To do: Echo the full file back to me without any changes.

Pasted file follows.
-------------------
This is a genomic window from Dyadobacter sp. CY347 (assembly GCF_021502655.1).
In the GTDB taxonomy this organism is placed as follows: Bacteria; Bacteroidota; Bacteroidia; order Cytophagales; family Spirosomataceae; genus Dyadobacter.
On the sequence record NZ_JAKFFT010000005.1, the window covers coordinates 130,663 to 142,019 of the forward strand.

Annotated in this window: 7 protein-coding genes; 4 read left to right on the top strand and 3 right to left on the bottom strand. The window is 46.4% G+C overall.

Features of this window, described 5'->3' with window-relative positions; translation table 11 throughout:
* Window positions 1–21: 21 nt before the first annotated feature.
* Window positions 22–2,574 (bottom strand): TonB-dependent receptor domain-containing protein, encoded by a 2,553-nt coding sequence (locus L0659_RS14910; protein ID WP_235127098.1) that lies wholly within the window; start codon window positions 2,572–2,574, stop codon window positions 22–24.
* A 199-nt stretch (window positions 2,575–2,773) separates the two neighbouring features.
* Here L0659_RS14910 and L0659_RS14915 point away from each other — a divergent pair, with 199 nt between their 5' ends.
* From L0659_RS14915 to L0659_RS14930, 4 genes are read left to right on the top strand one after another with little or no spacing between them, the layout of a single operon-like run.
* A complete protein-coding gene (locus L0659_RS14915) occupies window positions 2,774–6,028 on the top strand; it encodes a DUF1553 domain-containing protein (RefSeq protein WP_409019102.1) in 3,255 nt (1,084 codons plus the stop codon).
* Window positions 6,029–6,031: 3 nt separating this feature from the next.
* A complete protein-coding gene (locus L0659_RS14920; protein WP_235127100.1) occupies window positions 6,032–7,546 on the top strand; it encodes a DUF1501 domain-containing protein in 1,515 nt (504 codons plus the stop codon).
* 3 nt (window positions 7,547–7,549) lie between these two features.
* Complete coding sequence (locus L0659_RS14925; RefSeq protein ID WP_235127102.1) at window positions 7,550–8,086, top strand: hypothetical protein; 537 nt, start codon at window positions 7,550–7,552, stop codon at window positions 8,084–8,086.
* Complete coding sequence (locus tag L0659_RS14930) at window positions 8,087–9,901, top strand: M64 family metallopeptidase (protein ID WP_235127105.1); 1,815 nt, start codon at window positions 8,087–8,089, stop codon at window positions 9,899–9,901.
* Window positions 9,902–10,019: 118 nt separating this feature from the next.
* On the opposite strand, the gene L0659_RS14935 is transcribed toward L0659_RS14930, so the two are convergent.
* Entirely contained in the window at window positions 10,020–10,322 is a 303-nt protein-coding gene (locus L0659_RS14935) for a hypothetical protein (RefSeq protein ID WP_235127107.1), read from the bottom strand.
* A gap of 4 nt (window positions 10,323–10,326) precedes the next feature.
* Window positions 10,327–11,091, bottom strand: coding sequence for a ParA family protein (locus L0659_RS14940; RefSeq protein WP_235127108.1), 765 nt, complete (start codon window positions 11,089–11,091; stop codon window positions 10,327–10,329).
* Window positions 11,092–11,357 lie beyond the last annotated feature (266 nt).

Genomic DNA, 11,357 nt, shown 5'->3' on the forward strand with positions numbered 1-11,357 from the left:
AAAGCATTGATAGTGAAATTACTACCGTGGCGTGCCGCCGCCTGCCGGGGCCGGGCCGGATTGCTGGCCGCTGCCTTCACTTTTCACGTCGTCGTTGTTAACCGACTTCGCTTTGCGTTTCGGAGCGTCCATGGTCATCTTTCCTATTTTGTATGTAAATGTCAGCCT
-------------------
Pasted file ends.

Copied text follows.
This is a genomic window from Dyadobacter sp. CY347 (assembly GCF_021502655.1).
In the GTDB taxonomy this organism is placed as follows: Bacteria; Bacteroidota; Bacteroidia; order Cytophagales; family Spirosomataceae; genus Dyadobacter.
On the sequence record NZ_JAKFFT010000005.1, the window covers coordinates 130,663 to 142,019 of the forward strand.

Annotated in this window: 7 protein-coding genes; 4 read left to right on the top strand and 3 right to left on the bottom strand. The window is 46.4% G+C overall.

Features of this window, described 5'->3' with window-relative positions; translation table 11 throughout:
* Window positions 1–21: 21 nt before the first annotated feature.
* Window positions 22–2,574 (bottom strand): TonB-dependent receptor domain-containing protein, encoded by a 2,553-nt coding sequence (locus L0659_RS14910; protein ID WP_235127098.1) that lies wholly within the window; start codon window positions 2,572–2,574, stop codon window positions 22–24.
* A 199-nt stretch (window positions 2,575–2,773) separates the two neighbouring features.
* Here L0659_RS14910 and L0659_RS14915 point away from each other — a divergent pair, with 199 nt between their 5' ends.
* From L0659_RS14915 to L0659_RS14930, 4 genes are read left to right on the top strand one after another with little or no spacing between them, the layout of a single operon-like run.
* A complete protein-coding gene (locus L0659_RS14915) occupies window positions 2,774–6,028 on the top strand; it encodes a DUF1553 domain-containing protein (RefSeq protein WP_409019102.1) in 3,255 nt (1,084 codons plus the stop codon).
* Window positions 6,029–6,031: 3 nt separating this feature from the next.
* A complete protein-coding gene (locus L0659_RS14920; protein WP_235127100.1) occupies window positions 6,032–7,546 on the top strand; it encodes a DUF1501 domain-containing protein in 1,515 nt (504 codons plus the stop codon).
* 3 nt (window positions 7,547–7,549) lie between these two features.
* Complete coding sequence (locus L0659_RS14925; RefSeq protein ID WP_235127102.1) at window positions 7,550–8,086, top strand: hypothetical protein; 537 nt, start codon at window positions 7,550–7,552, stop codon at window positions 8,084–8,086.
* Complete coding sequence (locus tag L0659_RS14930) at window positions 8,087–9,901, top strand: M64 family metallopeptidase (protein ID WP_235127105.1); 1,815 nt, start codon at window positions 8,087–8,089, stop codon at window positions 9,899–9,901.
* Window positions 9,902–10,019: 118 nt separating this feature from the next.
* On the opposite strand, the gene L0659_RS14935 is transcribed toward L0659_RS14930, so the two are convergent.
* Entirely contained in the window at window positions 10,020–10,322 is a 303-nt protein-coding gene (locus L0659_RS14935) for a hypothetical protein (RefSeq protein ID WP_235127107.1), read from the bottom strand.
* A gap of 4 nt (window positions 10,323–10,326) precedes the next feature.
* Window positions 10,327–11,091, bottom strand: coding sequence for a ParA family protein (locus L0659_RS14940; RefSeq protein WP_235127108.1), 765 nt, complete (start codon window positions 11,089–11,091; stop codon window positions 10,327–10,329).
* Window positions 11,092–11,357 lie beyond the last annotated feature (266 nt).

Genomic DNA, 11,357 nt, shown 5'->3' on the forward strand with positions numbered 1-11,357 from the left:
AAAGCATTGATAGTGAAATTACTACCGTGGCGTGCCGCCGCCTGCCGGGGCCGGGCCGGATTGCTGGCCGCTGCCTTCACTTTTCACGTCGTCGTTGTTAACCGACTTCGCTTTGCGTTTCGGAGCGTCCATGGTCATCTTTCCTATTTTGTATGTAAATGTCAGCCT